[ spoo-nee ]
See synonyms for spoony on Thesaurus.com
adjective,spoon·i·er, spoon·i·est.
  1. Informal: Older Use. foolishly or sentimentally amorous: a spoony couple, canoodling on the porch swing.

  2. Archaic. foolish; silly.

Origin of spoony

First recorded in 1805–15; spoon (in the archaic sense “shallow person, simpleton, fool”) + -y1

Other words from spoony

  • spoon·i·ly, adverb
  • spoon·i·ness, noun

Words Nearby spoony

Dictionary.com Unabridged Based on the Random House Unabridged Dictionary, © Random House, Inc. 2024

How to use spoony in a sentence

  • Let me add, however, that he was as far as possible from being a "spoony."

    Captains of Industry | James Parton
  • Of course spoony people ought to talk about spring, and how perfectly lovely everything is.

    Love in a Cloud | Arlo Bates
  • The sight of my own little Bill's satchel gives me a turn, and makes me feel spoony to this day.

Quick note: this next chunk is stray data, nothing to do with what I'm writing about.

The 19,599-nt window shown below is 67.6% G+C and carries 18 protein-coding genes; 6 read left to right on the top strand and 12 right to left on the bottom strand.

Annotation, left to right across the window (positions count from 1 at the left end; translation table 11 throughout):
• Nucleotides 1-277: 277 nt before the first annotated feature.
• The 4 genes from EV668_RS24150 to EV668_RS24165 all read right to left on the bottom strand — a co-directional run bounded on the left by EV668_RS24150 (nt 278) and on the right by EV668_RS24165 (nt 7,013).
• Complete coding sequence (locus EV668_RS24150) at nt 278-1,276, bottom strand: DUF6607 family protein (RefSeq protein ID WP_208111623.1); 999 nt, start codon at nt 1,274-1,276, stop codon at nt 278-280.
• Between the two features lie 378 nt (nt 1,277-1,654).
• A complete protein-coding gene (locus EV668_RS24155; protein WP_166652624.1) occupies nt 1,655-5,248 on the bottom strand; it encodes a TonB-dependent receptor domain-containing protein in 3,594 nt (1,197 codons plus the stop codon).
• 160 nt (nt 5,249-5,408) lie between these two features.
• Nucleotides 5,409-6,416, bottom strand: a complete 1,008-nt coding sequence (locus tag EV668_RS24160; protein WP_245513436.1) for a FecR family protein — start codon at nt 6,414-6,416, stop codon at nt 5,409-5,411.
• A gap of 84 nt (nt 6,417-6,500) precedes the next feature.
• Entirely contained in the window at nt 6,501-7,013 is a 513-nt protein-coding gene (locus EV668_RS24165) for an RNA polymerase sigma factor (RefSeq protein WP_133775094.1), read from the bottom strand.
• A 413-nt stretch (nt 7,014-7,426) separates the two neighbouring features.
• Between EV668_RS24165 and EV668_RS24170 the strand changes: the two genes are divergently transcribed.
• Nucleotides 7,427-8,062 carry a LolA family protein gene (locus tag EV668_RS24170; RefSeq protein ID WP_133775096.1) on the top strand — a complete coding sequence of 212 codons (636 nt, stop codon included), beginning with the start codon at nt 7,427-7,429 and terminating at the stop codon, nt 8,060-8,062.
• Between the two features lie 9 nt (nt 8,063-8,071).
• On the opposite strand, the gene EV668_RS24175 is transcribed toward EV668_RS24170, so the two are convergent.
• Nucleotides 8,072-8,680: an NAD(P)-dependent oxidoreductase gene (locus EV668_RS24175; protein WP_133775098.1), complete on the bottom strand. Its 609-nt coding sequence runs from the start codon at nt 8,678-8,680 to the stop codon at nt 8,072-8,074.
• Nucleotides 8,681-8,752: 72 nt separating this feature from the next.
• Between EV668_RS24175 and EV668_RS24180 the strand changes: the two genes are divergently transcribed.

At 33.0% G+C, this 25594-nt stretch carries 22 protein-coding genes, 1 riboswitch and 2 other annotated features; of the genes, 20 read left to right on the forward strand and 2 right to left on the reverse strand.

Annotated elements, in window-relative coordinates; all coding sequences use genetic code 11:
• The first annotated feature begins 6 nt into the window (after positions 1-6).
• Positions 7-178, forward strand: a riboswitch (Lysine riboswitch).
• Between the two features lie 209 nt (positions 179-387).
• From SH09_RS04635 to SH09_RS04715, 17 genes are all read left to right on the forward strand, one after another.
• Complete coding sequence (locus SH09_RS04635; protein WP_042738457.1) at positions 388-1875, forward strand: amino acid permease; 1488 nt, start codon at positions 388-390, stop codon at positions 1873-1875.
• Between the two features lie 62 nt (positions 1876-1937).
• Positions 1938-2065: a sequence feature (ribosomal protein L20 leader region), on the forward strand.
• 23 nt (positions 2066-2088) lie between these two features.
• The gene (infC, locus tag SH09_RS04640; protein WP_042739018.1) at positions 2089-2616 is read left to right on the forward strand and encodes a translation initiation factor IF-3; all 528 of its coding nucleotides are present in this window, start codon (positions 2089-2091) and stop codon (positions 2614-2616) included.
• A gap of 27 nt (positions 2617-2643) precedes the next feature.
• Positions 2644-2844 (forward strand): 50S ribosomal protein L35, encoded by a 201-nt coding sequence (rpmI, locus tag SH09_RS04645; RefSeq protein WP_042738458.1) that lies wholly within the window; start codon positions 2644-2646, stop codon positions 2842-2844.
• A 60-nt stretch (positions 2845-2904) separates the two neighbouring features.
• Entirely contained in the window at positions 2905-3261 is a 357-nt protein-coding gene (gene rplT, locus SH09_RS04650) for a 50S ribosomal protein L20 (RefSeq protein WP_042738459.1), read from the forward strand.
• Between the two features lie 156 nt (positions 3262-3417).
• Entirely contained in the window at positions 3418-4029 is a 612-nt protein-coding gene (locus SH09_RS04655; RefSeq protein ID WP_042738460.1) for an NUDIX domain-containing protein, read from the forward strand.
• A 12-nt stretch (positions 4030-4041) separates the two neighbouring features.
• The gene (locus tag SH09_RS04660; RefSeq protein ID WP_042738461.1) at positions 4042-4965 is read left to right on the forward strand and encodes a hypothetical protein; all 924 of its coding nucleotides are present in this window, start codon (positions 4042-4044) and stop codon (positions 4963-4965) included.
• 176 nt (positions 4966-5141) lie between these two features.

Girlhood and Womanhood | Sarah Tytler
  • Say, when you fellows get over being spoony, come out and have some fun, he added closing the door.

    For the Honor of Randall | Lester Chadwick
  • With a smile he added: "Now, don't get too spoony when he comes, or else Ken will have no head for business."

    The Mask | Arthur Hornblow

British Dictionary definitions for spoony


adjectivespoonier or spooniest
  1. foolishly or stupidly amorous

nounplural spoonies
  1. a fool or silly person, esp one in love

Collins English Dictionary - Complete & Unabridged 2012 Digital Edition © William Collins Sons & Co. Ltd. 1979, 1986 © HarperCollins Publishers 1998, 2000, 2003, 2005, 2006, 2007, 2009, 2012